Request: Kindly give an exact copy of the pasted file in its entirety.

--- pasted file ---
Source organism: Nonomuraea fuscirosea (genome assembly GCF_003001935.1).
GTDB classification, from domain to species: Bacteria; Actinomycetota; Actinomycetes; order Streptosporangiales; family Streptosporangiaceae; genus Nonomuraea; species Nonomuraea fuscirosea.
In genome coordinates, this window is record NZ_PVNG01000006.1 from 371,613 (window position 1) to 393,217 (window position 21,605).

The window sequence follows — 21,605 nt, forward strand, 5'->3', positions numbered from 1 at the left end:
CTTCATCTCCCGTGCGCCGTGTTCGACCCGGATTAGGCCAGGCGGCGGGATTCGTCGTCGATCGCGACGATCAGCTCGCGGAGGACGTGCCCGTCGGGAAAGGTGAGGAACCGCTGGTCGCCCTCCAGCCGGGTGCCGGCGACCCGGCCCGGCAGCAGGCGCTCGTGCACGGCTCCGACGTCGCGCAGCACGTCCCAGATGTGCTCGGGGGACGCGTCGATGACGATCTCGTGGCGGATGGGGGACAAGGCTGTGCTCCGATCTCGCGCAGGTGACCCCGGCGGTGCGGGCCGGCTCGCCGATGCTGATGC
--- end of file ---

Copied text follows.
Source organism: Nonomuraea fuscirosea (genome assembly GCF_003001935.1).
GTDB classification, from domain to species: Bacteria; Actinomycetota; Actinomycetes; order Streptosporangiales; family Streptosporangiaceae; genus Nonomuraea; species Nonomuraea fuscirosea.
In genome coordinates, this window is record NZ_PVNG01000006.1 from 371,613 (window position 1) to 393,217 (window position 21,605).

The window sequence follows — 21,605 nt, forward strand, 5'->3', positions numbered from 1 at the left end:
CTTCATCTCCCGTGCGCCGTGTTCGACCCGGATTAGGCCAGGCGGCGGGATTCGTCGTCGATCGCGACGATCAGCTCGCGGAGGACGTGCCCGTCGGGAAAGGTGAGGAACCGCTGGTCGCCCTCCAGCCGGGTGCCGGCGACCCGGCCCGGCAGCAGGCGCTCGTGCACGGCTCCGACGTCGCGCAGCACGTCCCAGATGTGCTCGGGGGACGCGTCGATGACGATCTCGTGGCGGATGGGGGACAAGGCTGTGCTCCGATCTCGCGCAGGTGACCCCGGCGGTGCGGGCCGGCTCGCCGATGCTGATGC